Tag Archives: Congregation of Sisters of the Holy Family of Nazareth

Blessed Mary Stella and Companions, Martyrs of Nowogrodek

Eleven Nuns of NowogrodekToday is also a  day on which I recall the witness of the eleven courageous and holy Nazareth Sisters, who in 1943 sacrificed their lives for family members during World War II in Belarus.

As a boy in a New Haven school staffed by the Nazareth Sisters, St. Stanislaus School, I distinctly remember the Adam Styka image  (1948) painted of the nuns being murdered by the Nazi regime.  The original painting was moved to the Rome headquarters of the Sisters of the Holy Family of Nazareth in 1965.

Each falling into a common grave. Though their mortal identity was robbed by a common grace, but their dignity as woman of grace and Divine Love not. Keeping their memory alive means remembering the names of those killed. The sisters’ names were: M. Stella, M. Imelda, M. Rajmunda, M. Daniela, M. Kanuta, M. Sergia, M. Gwidona, M. Felicyta, M. Heliodora, M. Kanizja and M. Boromea.

In the days before the great feast of the Lord’s Transfiguration on August 6th, it is interesting to note that these sisters had received a tremendous outpouring of affection from their fellow townspeople. The sisters were known as “The Kneelers” because they frequented the local parish Church of The Transfiguration to kneel in prayer at the left side of the altar in prayer.

Sister Mary Stella prayed: “O God, if sacrifice of life is needed, accept it from us who are free from family obligations.  Spare those who have wives and children.”

Saint John Paul II said of Sister Mary Stella, “By the power of His grace, these seemingly weak women witnessed to the strength of true love to the point of martyrdom” (March 5, 2000).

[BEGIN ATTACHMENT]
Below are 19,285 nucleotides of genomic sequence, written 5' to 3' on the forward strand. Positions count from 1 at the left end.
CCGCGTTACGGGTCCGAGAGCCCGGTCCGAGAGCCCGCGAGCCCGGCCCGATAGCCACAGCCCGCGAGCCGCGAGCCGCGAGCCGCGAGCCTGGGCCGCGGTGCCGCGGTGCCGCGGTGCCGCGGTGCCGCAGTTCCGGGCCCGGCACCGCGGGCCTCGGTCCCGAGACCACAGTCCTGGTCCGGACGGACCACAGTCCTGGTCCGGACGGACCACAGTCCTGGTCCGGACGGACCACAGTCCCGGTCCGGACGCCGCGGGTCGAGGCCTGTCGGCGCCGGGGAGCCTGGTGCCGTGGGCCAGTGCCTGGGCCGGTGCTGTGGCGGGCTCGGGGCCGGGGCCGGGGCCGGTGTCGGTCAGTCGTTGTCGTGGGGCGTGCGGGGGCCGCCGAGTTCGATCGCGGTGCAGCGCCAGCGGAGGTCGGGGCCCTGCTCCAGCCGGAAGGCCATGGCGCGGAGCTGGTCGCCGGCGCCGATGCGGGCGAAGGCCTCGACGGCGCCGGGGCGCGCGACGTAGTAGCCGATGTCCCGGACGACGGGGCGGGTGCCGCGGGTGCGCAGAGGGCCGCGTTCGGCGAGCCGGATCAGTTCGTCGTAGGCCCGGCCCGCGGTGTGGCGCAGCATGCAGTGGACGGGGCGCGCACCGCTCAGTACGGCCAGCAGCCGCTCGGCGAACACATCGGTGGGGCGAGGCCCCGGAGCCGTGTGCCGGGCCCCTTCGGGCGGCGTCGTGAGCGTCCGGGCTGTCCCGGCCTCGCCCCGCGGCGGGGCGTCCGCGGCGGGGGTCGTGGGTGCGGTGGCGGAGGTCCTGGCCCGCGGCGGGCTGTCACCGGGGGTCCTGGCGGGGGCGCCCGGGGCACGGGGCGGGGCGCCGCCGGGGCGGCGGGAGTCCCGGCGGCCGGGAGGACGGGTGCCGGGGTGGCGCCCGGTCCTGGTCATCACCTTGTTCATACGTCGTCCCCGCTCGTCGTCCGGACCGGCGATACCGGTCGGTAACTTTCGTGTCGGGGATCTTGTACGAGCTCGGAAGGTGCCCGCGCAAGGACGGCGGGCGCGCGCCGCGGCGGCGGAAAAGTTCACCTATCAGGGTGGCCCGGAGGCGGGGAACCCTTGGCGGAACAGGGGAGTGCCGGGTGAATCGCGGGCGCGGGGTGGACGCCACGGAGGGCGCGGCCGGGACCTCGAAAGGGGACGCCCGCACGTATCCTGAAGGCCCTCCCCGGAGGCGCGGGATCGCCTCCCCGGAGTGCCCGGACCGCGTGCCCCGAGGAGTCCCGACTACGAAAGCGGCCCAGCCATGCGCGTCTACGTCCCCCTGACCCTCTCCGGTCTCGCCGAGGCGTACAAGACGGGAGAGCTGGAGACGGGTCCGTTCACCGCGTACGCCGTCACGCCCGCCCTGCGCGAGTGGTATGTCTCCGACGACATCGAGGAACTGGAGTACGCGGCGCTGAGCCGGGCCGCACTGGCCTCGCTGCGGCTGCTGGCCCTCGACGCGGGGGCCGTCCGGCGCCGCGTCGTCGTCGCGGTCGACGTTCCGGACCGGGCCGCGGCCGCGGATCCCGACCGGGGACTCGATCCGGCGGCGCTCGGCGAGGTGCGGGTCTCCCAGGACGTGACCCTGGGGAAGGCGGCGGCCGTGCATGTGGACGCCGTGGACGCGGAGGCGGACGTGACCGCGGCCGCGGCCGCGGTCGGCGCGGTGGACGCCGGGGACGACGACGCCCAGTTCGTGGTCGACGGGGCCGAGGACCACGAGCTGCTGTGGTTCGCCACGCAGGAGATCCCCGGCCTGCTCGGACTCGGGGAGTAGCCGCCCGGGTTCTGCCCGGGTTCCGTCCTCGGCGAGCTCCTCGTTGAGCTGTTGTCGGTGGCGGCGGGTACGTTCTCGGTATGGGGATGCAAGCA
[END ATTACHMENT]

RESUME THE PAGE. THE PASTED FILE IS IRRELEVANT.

The 12th sister of the group, Sister Malgorzata Banas, who survived the war and the sisters’ chaplain Father Aleksander Sienkiewicz are also candidates for sainthood.

Through the intercession of Blessed Mary Stella and her Ten Companions, Martyrs of Nowogrodek, let us pray for the grace of perseverance in faith and courage.

The liturgical memorial falls on September 4.

Blessed Stella and companions, Martyrs of Nowogródek

Blessed Stella CSFNO most blessed Trinity, we praise and thank you for the example of Blessed Mary Stella and her 10 Companions, Sisters of the Holy Family of Nazareth, who by imitating Jesus Christ, offered themselves as a sacrifice of love.

God of mercy and compassion, through the merits of their martyrdom and by their intercession, grant us the grace we humbly ask… (insert intention here) …so that like them, we may witness with our lives to the presence of the Kingdom of God’s love and extend it to the human family throughout the world. We ask this through Christ, our Lord. Amen.

Blessed Martyred Sisters of Nowogródek, pray for us.

 

This 2011 icon is in the spiritual treasure of Father Michael Bechard, a priest of the Diocese of London, Ontario.

Blessed Martyrs of Nowogrodek, the 70th anniversary of their murder

Martyrs of NowogrodekA group of eleven Sisters of he Holy Family of Nazareth  were murdered by the Nazis in exchange for 120 condemned citizens of Nowogródek, current day Belarus.